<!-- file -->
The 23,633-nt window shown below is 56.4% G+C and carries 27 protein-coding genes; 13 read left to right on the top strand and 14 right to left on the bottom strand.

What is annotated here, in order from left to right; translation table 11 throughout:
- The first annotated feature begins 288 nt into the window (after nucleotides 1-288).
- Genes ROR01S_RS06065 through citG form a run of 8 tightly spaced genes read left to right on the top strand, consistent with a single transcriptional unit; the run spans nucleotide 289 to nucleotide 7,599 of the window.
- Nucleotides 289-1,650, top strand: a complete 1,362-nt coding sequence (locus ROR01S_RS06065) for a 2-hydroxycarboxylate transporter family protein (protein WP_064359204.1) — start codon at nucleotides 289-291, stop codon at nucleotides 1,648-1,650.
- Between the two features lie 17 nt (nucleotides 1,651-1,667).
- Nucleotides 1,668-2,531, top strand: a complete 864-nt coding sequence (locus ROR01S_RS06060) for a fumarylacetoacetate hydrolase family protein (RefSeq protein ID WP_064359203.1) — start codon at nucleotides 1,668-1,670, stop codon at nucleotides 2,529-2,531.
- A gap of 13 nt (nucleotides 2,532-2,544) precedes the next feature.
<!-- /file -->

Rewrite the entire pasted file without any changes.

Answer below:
The 23,633-nt window shown below is 56.4% G+C and carries 27 protein-coding genes; 13 read left to right on the top strand and 14 right to left on the bottom strand.

What is annotated here, in order from left to right; translation table 11 throughout:
- The first annotated feature begins 288 nt into the window (after nucleotides 1-288).
- Genes ROR01S_RS06065 through citG form a run of 8 tightly spaced genes read left to right on the top strand, consistent with a single transcriptional unit; the run spans nucleotide 289 to nucleotide 7,599 of the window.
- Nucleotides 289-1,650, top strand: a complete 1,362-nt coding sequence (locus ROR01S_RS06065) for a 2-hydroxycarboxylate transporter family protein (protein WP_064359204.1) — start codon at nucleotides 289-291, stop codon at nucleotides 1,648-1,650.
- Between the two features lie 17 nt (nucleotides 1,651-1,667).
- Nucleotides 1,668-2,531, top strand: a complete 864-nt coding sequence (locus ROR01S_RS06060) for a fumarylacetoacetate hydrolase family protein (RefSeq protein ID WP_064359203.1) — start codon at nucleotides 1,668-1,670, stop codon at nucleotides 2,529-2,531.
- A gap of 13 nt (nucleotides 2,532-2,544) precedes the next feature.